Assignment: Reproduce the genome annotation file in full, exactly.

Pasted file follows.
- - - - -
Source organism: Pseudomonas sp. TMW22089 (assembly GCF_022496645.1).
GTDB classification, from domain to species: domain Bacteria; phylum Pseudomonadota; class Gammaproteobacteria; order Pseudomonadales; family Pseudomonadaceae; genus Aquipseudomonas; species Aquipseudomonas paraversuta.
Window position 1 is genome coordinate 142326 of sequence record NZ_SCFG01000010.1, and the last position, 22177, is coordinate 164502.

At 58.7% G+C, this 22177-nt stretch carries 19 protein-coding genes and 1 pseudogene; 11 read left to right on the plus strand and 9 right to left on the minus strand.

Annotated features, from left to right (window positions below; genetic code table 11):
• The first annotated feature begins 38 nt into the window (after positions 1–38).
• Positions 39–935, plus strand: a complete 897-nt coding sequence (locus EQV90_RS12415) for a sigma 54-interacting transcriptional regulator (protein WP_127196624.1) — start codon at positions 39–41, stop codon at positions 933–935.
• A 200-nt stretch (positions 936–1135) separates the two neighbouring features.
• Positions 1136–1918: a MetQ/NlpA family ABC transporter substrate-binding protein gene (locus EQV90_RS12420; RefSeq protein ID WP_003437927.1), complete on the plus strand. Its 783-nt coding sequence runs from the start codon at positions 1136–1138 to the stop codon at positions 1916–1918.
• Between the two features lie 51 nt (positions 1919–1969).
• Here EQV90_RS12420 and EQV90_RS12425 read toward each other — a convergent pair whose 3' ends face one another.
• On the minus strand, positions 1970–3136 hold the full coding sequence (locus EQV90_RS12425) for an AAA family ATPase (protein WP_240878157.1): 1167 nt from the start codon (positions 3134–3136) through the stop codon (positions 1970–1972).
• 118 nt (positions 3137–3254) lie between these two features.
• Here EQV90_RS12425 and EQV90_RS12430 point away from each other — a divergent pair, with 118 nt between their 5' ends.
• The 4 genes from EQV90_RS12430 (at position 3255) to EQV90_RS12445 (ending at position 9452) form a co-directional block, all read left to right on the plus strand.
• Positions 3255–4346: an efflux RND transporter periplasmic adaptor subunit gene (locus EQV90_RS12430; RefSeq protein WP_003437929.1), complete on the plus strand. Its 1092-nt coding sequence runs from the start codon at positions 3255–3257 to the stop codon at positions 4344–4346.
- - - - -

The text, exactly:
Source organism: Pseudomonas sp. TMW22089 (assembly GCF_022496645.1).
GTDB classification, from domain to species: domain Bacteria; phylum Pseudomonadota; class Gammaproteobacteria; order Pseudomonadales; family Pseudomonadaceae; genus Aquipseudomonas; species Aquipseudomonas paraversuta.
Window position 1 is genome coordinate 142326 of sequence record NZ_SCFG01000010.1, and the last position, 22177, is coordinate 164502.

At 58.7% G+C, this 22177-nt stretch carries 19 protein-coding genes and 1 pseudogene; 11 read left to right on the plus strand and 9 right to left on the minus strand.

Annotated features, from left to right (window positions below; genetic code table 11):
• The first annotated feature begins 38 nt into the window (after positions 1–38).
• Positions 39–935, plus strand: a complete 897-nt coding sequence (locus EQV90_RS12415) for a sigma 54-interacting transcriptional regulator (protein WP_127196624.1) — start codon at positions 39–41, stop codon at positions 933–935.
• A 200-nt stretch (positions 936–1135) separates the two neighbouring features.
• Positions 1136–1918: a MetQ/NlpA family ABC transporter substrate-binding protein gene (locus EQV90_RS12420; RefSeq protein ID WP_003437927.1), complete on the plus strand. Its 783-nt coding sequence runs from the start codon at positions 1136–1138 to the stop codon at positions 1916–1918.
• Between the two features lie 51 nt (positions 1919–1969).
• Here EQV90_RS12420 and EQV90_RS12425 read toward each other — a convergent pair whose 3' ends face one another.
• On the minus strand, positions 1970–3136 hold the full coding sequence (locus EQV90_RS12425) for an AAA family ATPase (protein WP_240878157.1): 1167 nt from the start codon (positions 3134–3136) through the stop codon (positions 1970–1972).
• 118 nt (positions 3137–3254) lie between these two features.
• Here EQV90_RS12425 and EQV90_RS12430 point away from each other — a divergent pair, with 118 nt between their 5' ends.
• The 4 genes from EQV90_RS12430 (at position 3255) to EQV90_RS12445 (ending at position 9452) form a co-directional block, all read left to right on the plus strand.
• Positions 3255–4346: an efflux RND transporter periplasmic adaptor subunit gene (locus EQV90_RS12430; RefSeq protein WP_003437929.1), complete on the plus strand. Its 1092-nt coding sequence runs from the start codon at positions 3255–3257 to the stop codon at positions 4344–4346.